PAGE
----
36 Page 36 Results Spectral entropy vs. f0 Control vocalizations have larger variation in spectral entropy Intoxication has higher f0 Spectral entropy vs. f0 Control vocalizations have larger variation in spectral entropy Intoxication has higher f0

37 Page 37 Results Alcohol increases fundamental frequency (agrees with Hollien study) Alcohol decreases variation in energy and spectral entropy Consistent with alcohol impairing muscle control of vocal cords Alcohol increases fundamental frequency (agrees with Hollien study) Alcohol decreases variation in energy and spectral entropy Consistent with alcohol impairing muscle control of vocal cords

38 Page 38 Limitations Very small sample size Limited number of vocalizations Lots of silence and noise in recordings BEC was low (between.017 and.044) Monkeys were separated – may have different results in social setting Only paired comparisons Very small sample size Limited number of vocalizations Lots of silence and noise in recordings BEC was low (between.017 and.044) Monkeys were separated – may have different results in social setting Only paired comparisons

39 Page 39 In the Future Further study correlations between different vocalization features and intoxication Use recordings to correlate with other factors (such as stress, dominance, etc.) Find ways to increase vocalizations Pair vocal recordings with visual tracking Measure ethanol intake using vocalizations in social settings Expand studies to other species Further study correlations between different vocalization features and intoxication Use recordings to correlate with other factors (such as stress, dominance, etc.) Find ways to increase vocalizations Pair vocal recordings with visual tracking Measure ethanol intake using vocalizations in social settings Expand studies to other species

40 Page 40 Conclusion Added to the studies done on macaque vocalizations Used computer algorithms to separate and analyze data Found that formants are a good way to separate human and monkey vocalizations Alcohol increases f0 and decreases variability of energy and spectral entropy Eventually use vocalizations to measure intoxication in macaques in social settings Added to the studies done on macaque vocalizations Used computer algorithms to separate and analyze data Found that formants are a good way to separate human and monkey vocalizations Alcohol increases f0 and decreases variability of energy and spectral entropy Eventually use vocalizations to measure intoxication in macaques in social settings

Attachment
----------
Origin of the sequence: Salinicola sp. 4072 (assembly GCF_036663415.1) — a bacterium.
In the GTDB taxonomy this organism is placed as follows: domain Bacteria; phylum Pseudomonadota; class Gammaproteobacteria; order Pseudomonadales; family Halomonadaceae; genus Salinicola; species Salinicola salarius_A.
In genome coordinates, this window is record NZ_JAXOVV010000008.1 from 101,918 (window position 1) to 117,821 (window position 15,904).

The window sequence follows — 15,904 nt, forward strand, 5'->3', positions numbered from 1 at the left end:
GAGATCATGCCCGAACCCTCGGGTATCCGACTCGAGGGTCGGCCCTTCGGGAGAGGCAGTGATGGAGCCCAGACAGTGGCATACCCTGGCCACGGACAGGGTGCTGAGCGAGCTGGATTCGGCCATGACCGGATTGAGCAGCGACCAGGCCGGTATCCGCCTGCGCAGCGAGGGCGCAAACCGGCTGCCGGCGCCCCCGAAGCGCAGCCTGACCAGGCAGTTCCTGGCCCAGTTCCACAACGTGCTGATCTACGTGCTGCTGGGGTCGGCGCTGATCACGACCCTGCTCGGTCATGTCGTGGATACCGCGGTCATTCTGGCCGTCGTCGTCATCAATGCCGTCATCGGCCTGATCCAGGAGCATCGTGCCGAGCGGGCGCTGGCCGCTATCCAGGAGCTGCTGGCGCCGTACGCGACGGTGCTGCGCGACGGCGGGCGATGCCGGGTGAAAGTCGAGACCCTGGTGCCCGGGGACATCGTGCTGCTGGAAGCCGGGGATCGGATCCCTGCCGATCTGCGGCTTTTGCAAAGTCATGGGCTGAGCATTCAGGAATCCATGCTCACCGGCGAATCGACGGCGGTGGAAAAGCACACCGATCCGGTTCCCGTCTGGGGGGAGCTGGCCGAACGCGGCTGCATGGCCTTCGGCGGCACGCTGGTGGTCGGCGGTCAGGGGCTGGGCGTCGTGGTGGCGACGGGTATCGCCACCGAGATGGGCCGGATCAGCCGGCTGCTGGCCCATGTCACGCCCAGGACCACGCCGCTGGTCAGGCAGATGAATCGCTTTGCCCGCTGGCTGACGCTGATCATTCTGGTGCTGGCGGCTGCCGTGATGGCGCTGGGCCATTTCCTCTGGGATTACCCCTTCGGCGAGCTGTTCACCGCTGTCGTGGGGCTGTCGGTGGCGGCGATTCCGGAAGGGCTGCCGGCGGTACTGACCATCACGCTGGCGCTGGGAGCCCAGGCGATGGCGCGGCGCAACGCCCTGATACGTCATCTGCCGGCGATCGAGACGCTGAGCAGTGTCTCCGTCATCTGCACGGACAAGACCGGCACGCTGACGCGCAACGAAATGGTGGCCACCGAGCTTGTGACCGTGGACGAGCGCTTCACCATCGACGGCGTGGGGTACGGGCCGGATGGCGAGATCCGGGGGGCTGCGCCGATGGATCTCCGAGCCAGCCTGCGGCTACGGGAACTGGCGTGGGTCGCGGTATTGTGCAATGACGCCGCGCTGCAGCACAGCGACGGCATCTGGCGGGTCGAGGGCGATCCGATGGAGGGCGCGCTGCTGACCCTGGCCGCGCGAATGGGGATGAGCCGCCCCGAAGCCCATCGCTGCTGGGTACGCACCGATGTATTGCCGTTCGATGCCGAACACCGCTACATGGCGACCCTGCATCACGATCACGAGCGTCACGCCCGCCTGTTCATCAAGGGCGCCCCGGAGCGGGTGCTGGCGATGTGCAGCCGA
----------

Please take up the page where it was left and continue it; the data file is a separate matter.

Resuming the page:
41 Page 41 Acknowledgments Dr. Kathy Grant Dr. Izhak Shafran The Grant Lab (Kevin Nusser, Andrew Rau, Jessica Shaw, and Cara Candell) Meysam Asgari OGI and ONPRC staff and coworkers Dr. Kathy Grant Dr. Izhak Shafran The Grant Lab (Kevin Nusser, Andrew Rau, Jessica Shaw, and Cara Candell) Meysam Asgari OGI and ONPRC staff and coworkers

42 Page 42 Questions?

43 Page 43 Prior Studies - Klingholz Approach recognition of intoxication as speaker identification task 11 human test subjects and 5 controls Read a text segment in German Measure laryngeal and articulatory features –Laryngeal - fundamental frequency and signal-to-noise (SNR) –Articulatory – formants (F1/F2 ratio) Intoxication results –Increased FO variation –Decreased SNR –Did not change F1/F2 Correlation between BAL and F0 Long-term voice effort has similar effect Much more accurate than human recognition Approach recognition of intoxication as speaker identification task 11 human test subjects and 5 controls Read a text segment in German Measure laryngeal and articulatory features –Laryngeal - fundamental frequency and signal-to-noise (SNR) –Articulatory – formants (F1/F2 ratio) Intoxication results –Increased FO variation –Decreased SNR –Did not change F1/F2 Correlation between BAL and F0 Long-term voice effort has similar effect Much more accurate than human recognition

44 Page 44 Prior Studies - Hollien Speech samples at four levels of intoxication 35 human subjects Results –Nonfluency increase is best measure –F0 increases and utterance duration increases (moderate measure) –F0 variability increases (poor measure) –Vocal intensity had no change 20% of subjects exhibited no consistent changes Speech samples at four levels of intoxication 35 human subjects Results –Nonfluency increase is best measure –F0 increases and utterance duration increases (moderate measure) –F0 variability increases (poor measure) –Vocal intensity had no change 20% of subjects exhibited no consistent changes

45 Page 45 Prior Studies - Weerts 33 squirrel monkeys in two different social situations Social separation: EtOH reduced isolation peeps Aggression: EtOH increased aggression peeps Social context determines effect of drugs 33 squirrel monkeys in two different social situations Social separation: EtOH reduced isolation peeps Aggression: EtOH increased aggression peeps Social context determines effect of drugs